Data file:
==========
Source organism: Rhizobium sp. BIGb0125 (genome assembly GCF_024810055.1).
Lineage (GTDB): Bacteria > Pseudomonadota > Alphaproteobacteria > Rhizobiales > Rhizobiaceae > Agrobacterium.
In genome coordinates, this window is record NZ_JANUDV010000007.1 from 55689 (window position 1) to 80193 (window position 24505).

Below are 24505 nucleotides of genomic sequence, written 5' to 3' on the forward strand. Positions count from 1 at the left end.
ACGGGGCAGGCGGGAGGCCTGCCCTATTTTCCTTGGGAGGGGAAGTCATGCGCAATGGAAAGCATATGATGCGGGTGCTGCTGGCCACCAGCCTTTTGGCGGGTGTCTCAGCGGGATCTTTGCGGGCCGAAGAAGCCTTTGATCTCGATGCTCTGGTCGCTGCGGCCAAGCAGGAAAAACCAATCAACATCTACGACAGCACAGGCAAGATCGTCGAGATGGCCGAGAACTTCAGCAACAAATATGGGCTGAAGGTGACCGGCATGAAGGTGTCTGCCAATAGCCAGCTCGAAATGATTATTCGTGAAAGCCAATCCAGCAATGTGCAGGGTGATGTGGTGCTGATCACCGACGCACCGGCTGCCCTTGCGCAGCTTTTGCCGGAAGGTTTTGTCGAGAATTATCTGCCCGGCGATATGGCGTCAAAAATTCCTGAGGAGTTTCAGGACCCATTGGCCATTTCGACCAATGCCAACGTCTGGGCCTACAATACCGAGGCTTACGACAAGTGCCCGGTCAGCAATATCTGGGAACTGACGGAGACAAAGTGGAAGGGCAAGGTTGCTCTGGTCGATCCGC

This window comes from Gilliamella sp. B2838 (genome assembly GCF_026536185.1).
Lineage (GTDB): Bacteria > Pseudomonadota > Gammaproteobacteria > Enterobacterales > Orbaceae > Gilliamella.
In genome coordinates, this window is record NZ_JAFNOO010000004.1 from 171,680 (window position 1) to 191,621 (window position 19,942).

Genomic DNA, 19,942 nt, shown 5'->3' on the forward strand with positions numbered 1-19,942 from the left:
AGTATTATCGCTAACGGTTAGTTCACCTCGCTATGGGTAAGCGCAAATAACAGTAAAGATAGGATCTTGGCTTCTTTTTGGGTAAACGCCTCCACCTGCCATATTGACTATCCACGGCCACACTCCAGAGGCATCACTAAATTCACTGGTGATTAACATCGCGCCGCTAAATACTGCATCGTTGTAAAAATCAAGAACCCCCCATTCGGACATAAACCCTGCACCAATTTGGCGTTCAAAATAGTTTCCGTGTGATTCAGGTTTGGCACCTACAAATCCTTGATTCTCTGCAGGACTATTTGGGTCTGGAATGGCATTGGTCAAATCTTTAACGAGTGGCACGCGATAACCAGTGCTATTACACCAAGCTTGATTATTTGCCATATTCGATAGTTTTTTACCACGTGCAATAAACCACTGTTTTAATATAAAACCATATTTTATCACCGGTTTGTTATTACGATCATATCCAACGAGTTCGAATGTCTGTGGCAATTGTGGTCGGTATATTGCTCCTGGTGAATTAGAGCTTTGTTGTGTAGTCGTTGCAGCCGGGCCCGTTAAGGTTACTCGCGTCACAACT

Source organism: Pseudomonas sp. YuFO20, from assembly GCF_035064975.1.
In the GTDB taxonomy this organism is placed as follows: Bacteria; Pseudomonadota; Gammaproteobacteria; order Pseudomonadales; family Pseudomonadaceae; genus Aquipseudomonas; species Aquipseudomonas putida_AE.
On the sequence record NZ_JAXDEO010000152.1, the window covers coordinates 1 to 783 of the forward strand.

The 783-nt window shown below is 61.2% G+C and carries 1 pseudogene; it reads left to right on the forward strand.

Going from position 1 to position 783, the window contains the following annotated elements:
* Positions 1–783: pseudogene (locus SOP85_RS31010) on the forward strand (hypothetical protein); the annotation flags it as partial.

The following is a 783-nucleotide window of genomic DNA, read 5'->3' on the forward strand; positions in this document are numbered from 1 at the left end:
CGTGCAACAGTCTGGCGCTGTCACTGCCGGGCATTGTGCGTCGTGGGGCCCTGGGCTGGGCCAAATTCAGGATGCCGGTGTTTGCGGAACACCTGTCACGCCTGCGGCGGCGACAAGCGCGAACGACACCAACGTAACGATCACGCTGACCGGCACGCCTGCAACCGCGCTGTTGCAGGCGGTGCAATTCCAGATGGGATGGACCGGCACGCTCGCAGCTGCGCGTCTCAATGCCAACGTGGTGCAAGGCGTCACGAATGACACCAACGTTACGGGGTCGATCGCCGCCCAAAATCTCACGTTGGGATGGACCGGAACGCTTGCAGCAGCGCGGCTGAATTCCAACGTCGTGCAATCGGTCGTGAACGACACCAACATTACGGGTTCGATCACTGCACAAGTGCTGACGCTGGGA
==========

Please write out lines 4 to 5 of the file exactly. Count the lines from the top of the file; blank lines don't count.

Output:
Below are 24505 nucleotides of genomic sequence, written 5' to 3' on the forward strand. Positions count from 1 at the left end.
ACGGGGCAGGCGGGAGGCCTGCCCTATTTTCCTTGGGAGGGGAAGTCATGCGCAATGGAAAGCATATGATGCGGGTGCTGCTGGCCACCAGCCTTTTGGCGGGTGTCTCAGCGGGATCTTTGCGGGCCGAAGAAGCCTTTGATCTCGATGCTCTGGTCGCTGCGGCCAAGCAGGAAAAACCAATCAACATCTACGACAGCACAGGCAAGATCGTCGAGATGGCCGAGAACTTCAGCAACAAATATGGGCTGAAGGTGACCGGCATGAAGGTGTCTGCCAATAGCCAGCTCGAAATGATTATTCGTGAAAGCCAATCCAGCAATGTGCAGGGTGATGTGGTGCTGATCACCGACGCACCGGCTGCCCTTGCGCAGCTTTTGCCGGAAGGTTTTGTCGAGAATTATCTGCCCGGCGATATGGCGTCAAAAATTCCTGAGGAGTTTCAGGACCCATTGGCCATTTCGACCAATGCCAACGTCTGGGCCTACAATACCGAGGCTTACGACAAGTGCCCGGTCAGCAATATCTGGGAACTGACGGAGACAAAGTGGAAGGGCAAGGTTGCTCTGGTCGATCCGC